After reading "The Last of Us and Grading on the Gender Curve" by Carolyn Petit, I felt the need to justify why I disagree with most of what is she says. The topic of whether The Last of Us is sexist or not is one I have seen raised only once (here) despite knowing a couple of women who have played this game. Firstly, judging by the section I've quoted below, I think that your view of the entire plot is skewed in the wrong direction. Joel is absolutely NOT a hero. That is the point in the game. In the Winter chapter there is an entire section where, playing as Ellie, you survive. She does not get saved by Joel; she kills David and survives by her self. She doesn't need Joel to survive and that is seen throughout the game. It's used so that the ending is even more powerful, Joel isn't the hero; he is a pragmatist and dooms the world for his own survival.
Reference: "But let's not kid ourselves about the nature of this relationship. Joel is the hero on a quest; like Frodo carrying the One Ring to Mount Doom, Joel must deliver Ellie to the Fireflies. Like the Ring to Frodo, Ellie sometimes gets Joel out of a jam. She also sometimes gets him into jams, and regularly slows him down--something you're reminded of each time you have to help her cross water."
Secondly, the end of the game avoids the obvious plot arc. Ellie does not die. And it's more powerful because of this. In other words... two plot-important women die in the whole game and they're right at the start. One is your daughter, so it isn't just because she is a girl that it affects Joel; it's because she's his child. The next, Tess, is probably the strongest character in the game. Why doesn't the game follow her? Because it would be terrible! The whole attraction to The Last of Us is that it allows us to play as a character who is broken and wrong and selfish. Tess wasn't that. In many ways Tess was more similar to the conventional game character than Joel. Just because she has breasts doesn't automatically make her a more ground breaking or less sexist character to play as.
I disagree with practically every point Carolyn Petit made in her article and I think I've given enough fair reasoning as to why. Gaming is an incredibly sexist hobby, and it sucks (as a gamer) to be thrown in with that stereotype - just look at the comments on the article about XBOX's new boss. There's plenty of valid points to make about sexism in gaming, but I don't think The Last of Us is one of them.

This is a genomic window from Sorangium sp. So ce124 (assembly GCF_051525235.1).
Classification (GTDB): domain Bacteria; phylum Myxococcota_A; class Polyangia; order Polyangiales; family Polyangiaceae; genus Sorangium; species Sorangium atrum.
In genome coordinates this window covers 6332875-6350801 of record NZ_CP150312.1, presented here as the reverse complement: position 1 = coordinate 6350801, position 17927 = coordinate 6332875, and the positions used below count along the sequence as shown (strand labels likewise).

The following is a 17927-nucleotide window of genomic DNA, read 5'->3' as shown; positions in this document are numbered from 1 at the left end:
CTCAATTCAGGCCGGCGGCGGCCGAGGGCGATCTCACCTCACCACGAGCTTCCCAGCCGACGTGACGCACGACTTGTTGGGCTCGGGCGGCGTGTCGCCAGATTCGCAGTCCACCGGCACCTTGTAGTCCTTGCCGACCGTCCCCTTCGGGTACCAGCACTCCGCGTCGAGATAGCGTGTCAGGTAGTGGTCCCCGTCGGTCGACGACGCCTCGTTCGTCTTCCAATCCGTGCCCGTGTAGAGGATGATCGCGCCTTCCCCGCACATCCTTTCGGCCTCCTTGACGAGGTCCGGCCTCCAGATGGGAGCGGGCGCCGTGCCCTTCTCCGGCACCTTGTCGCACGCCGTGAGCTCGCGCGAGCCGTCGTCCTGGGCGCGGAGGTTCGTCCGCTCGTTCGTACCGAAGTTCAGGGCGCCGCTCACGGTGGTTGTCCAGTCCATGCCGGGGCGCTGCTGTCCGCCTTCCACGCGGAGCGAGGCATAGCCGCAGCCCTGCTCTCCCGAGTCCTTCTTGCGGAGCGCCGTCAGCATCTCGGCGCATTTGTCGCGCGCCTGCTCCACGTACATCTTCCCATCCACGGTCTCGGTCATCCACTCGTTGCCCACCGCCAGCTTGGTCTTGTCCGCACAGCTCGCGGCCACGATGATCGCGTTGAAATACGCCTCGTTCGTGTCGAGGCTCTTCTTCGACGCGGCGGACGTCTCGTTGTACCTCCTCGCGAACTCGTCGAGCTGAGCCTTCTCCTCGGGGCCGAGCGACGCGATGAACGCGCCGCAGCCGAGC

I've never been a fan of Kickstarter. Even when Double Fine was promising a new adventure game last year, I stood my ground -- keeping my wallet sheathed.
In spite of wanting to play a new Double Fine adventure game, I decided I would pay for it upon releaseif it ever got made. Because that is the model which I have come to expect from transactions, not just in gaming but in business the world over. You hand over money and, in return, get some kind of product or service -- something tangible, something that actually exists; not a promise that if the stars align you might get what you wanted.
With that said, today I backed a Kickstarter project for the first time. H-Hour: World's Elite is a project that promises to create the game I have been waiting for ever since the unfortunate demise of the SOCOM series. David Sears (the creative director of SOCOM 1, 2 and Rainbow 6 Vegas) is trying to create the spiritual successor to the original SOCOM games. Being a massive fan of those titles, it has been disappointing to not have a good tactical shooter on the PS3. At the moment, the closest would probably be SOCOM: Confrontation, which is full of cheaters, and The Last of Us. Two suitable competitive games in seven years just doesn't provide enough options to gamers like me, who wish to play a hardcore tactical shooter with no respawns.
It only seemed fair to help out SOF Studios when they seem to be trying to provide the experience I desire.
But a line has to drawn somewhere. Whilst I have given money towards a project with no real guarantee that the game will ever be released, I did so in the knowledge that there really was noother way for the game to be made. Too often have well known developers used Kickstarter merely to fund a project in a way that cuts out the publisher; not because they wouldn't be able to get funded, but because it is pragmatic. I won't contribute to that ideology.
In a time when the video game market is haemorrhaging Call of Duty multiplayer clones, tactical shooters like SOCOM are being left to die. Despite the success of the SOCOM series and the Counter-Strike series, a gaping hole still exists in the gaming market for tactical, slow shooters where respawns are disabled and death is a fate to be feared.
Being a huge fan of the SOCOM: Confrontation, I had often resented Slant Six for letting the servers become a breeding ground for cheaters. Cheats range from the harmless multi-coloured clothing to the ridiculous God mode and invisibility. Hell, Ive even seen a smoke grenade wipe a whole team out and a guy running around with an emplaced turret gun. But I still play Confrontation. Even with the community leaving and being replaced with cheaters or flamers, I still play. Because in Europe, SOCOM: Confrontation is my only option when it comes to tactical shooters. Counter-Strike did not release on our PlayStation Store and I am not aware of any other game that could replace Confrontation (dont even mention SOCOM 4).